In my opinion, nothing has changed since the time of Darwin, when he theorized it was mainly because of a lack of predators which let evolution run as it pleased. Of course, we now know Darwin was only partially right in his theories, but this one appears to be valid. Without predators to thin the population of the weak, non-beneficial traits have nothing to keep them in check so they propagate equally well with beneficial mutation. Take body size for example, if it helps you get more food to be bigger, you will likely get bigger. However, without a predator, there is no point of diminishing returns and eventually, an animal will become much larger than its cousins back on the mainland. Predators on the mainland find it easier to down larger prey than the medium size it was before. Larger prey can't maneuver fast like they could when smaller. The isolated population has no need to move fast, so they don't. Think the giant land tortoise, vegetarian, really big, really slow moving, a predators dream. And then think why there are none on the mainland, but there ARE huge numbers of closely related tortoises. Some predator is feeding on tortoises as that get above a certain size so the genes for bigness are not reproducing as well and the tortoises on the mainland are not getting larger and larger as the isolated ones did. In theory, a 2 ounce adult tortoise could breed with a 200 pound isolated adult because they are so close genetically. They are two branches which came from the same genetic stock in the relatively recent past evolutionally speaking. At least, this is the way I understand what Darwin was saying. Creationists keep on asking to see evidence of the "missing" links. I think this case is a perfect example of how evolution actually works, but we have not had enough generations of observation to say it IS the way evolution works. It supports the theory, but does not yet prove the theory. Of course, this is all just my considered opinion as I am no authority on evolution, just an interested party who happens to have recently seen a program on PBS about Darwin and his research. I was surprised to find out he had a rival doing research along the exact same lines who published a preliminary finding which almost, but not quite, pre-empted Darwin from publishing his research.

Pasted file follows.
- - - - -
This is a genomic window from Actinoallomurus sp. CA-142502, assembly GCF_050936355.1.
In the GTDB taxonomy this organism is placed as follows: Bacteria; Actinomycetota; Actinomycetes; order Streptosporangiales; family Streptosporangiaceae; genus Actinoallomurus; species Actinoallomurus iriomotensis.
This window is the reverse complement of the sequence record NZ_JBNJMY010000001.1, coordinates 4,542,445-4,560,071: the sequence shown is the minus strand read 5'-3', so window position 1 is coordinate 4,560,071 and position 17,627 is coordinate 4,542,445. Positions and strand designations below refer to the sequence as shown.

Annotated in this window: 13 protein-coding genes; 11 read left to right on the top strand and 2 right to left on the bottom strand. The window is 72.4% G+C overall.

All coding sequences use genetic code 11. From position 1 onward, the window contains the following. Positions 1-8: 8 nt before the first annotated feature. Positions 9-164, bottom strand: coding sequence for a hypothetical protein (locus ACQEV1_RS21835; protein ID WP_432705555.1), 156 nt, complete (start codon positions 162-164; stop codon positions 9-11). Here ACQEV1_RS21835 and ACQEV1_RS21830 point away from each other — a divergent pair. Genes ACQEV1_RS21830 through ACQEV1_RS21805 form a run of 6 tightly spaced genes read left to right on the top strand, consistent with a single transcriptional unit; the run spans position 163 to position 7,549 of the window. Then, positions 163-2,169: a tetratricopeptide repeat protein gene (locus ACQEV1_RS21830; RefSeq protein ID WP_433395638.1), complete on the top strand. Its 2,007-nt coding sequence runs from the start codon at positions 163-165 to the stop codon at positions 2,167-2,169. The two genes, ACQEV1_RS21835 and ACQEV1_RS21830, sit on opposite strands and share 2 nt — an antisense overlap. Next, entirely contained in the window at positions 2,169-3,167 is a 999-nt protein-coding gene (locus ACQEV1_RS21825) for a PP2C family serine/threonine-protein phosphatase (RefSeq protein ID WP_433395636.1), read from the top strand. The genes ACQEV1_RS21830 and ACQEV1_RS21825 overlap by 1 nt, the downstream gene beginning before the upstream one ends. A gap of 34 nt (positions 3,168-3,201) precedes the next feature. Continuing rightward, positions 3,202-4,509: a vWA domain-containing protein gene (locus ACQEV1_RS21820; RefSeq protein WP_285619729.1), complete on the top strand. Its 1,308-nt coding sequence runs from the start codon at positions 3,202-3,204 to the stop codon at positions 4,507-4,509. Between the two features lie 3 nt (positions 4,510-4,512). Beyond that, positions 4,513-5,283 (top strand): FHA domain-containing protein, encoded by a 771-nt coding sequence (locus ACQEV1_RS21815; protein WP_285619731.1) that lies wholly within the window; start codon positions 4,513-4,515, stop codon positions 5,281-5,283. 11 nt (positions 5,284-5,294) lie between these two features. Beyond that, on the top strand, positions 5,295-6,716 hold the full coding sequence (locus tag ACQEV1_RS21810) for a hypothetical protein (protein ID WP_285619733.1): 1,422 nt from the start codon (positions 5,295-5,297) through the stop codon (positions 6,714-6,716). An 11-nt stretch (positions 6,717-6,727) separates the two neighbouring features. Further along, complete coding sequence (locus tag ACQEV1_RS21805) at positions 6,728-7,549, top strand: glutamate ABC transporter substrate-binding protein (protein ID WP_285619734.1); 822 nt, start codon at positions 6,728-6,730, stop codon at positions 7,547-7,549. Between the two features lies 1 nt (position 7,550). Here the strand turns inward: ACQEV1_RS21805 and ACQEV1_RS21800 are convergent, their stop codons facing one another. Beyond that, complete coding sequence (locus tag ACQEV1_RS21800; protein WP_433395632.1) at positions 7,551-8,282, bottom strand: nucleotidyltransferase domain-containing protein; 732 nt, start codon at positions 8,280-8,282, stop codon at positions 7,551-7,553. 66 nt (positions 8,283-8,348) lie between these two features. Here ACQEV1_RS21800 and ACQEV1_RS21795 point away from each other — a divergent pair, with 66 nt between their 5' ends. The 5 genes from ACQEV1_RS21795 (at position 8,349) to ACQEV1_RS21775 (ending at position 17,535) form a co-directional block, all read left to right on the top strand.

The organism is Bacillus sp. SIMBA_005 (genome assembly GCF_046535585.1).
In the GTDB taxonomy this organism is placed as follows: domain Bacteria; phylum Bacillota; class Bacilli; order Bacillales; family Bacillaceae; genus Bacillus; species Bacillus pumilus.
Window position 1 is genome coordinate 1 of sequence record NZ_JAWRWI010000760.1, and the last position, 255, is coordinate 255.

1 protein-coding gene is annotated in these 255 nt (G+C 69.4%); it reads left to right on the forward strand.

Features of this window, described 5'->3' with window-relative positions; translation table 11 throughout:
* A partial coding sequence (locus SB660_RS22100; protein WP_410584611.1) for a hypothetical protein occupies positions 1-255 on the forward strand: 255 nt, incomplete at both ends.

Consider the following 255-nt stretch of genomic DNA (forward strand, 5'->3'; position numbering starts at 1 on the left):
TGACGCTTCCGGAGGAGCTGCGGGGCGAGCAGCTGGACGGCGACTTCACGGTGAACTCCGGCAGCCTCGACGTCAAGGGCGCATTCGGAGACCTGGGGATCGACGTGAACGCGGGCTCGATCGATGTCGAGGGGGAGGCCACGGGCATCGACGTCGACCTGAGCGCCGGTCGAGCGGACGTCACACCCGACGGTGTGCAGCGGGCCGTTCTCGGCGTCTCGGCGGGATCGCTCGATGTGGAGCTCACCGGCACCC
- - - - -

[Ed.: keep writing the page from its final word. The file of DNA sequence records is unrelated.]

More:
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Alan Alan